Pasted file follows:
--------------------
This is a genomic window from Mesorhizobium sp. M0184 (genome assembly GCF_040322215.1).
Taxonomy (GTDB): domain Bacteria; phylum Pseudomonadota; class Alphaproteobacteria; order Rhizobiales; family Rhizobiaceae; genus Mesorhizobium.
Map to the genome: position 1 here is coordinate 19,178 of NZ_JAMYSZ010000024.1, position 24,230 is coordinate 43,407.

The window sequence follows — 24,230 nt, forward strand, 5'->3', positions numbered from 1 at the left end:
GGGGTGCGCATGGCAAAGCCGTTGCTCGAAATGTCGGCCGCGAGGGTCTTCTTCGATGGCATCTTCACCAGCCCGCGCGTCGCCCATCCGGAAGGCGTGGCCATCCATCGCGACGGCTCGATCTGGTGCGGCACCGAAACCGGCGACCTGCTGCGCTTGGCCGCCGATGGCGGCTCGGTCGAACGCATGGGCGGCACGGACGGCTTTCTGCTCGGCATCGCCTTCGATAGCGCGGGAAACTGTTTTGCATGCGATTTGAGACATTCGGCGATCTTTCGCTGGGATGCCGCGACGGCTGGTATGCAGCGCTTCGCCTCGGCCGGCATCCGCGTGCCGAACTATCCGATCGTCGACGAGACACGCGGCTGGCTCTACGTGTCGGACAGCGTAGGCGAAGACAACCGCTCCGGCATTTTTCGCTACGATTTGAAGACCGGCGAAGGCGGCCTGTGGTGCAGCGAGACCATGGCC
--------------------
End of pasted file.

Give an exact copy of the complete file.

This is a genomic window from Mesorhizobium sp. M0184 (genome assembly GCF_040322215.1).
Taxonomy (GTDB): domain Bacteria; phylum Pseudomonadota; class Alphaproteobacteria; order Rhizobiales; family Rhizobiaceae; genus Mesorhizobium.
Map to the genome: position 1 here is coordinate 19,178 of NZ_JAMYSZ010000024.1, position 24,230 is coordinate 43,407.

The window sequence follows — 24,230 nt, forward strand, 5'->3', positions numbered from 1 at the left end:
GGGGTGCGCATGGCAAAGCCGTTGCTCGAAATGTCGGCCGCGAGGGTCTTCTTCGATGGCATCTTCACCAGCCCGCGCGTCGCCCATCCGGAAGGCGTGGCCATCCATCGCGACGGCTCGATCTGGTGCGGCACCGAAACCGGCGACCTGCTGCGCTTGGCCGCCGATGGCGGCTCGGTCGAACGCATGGGCGGCACGGACGGCTTTCTGCTCGGCATCGCCTTCGATAGCGCGGGAAACTGTTTTGCATGCGATTTGAGACATTCGGCGATCTTTCGCTGGGATGCCGCGACGGCTGGTATGCAGCGCTTCGCCTCGGCCGGCATCCGCGTGCCGAACTATCCGATCGTCGACGAGACACGCGGCTGGCTCTACGTGTCGGACAGCGTAGGCGAAGACAACCGCTCCGGCATTTTTCGCTACGATTTGAAGACCGGCGAAGGCGGCCTGTGGTGCAGCGAGACCATGGCC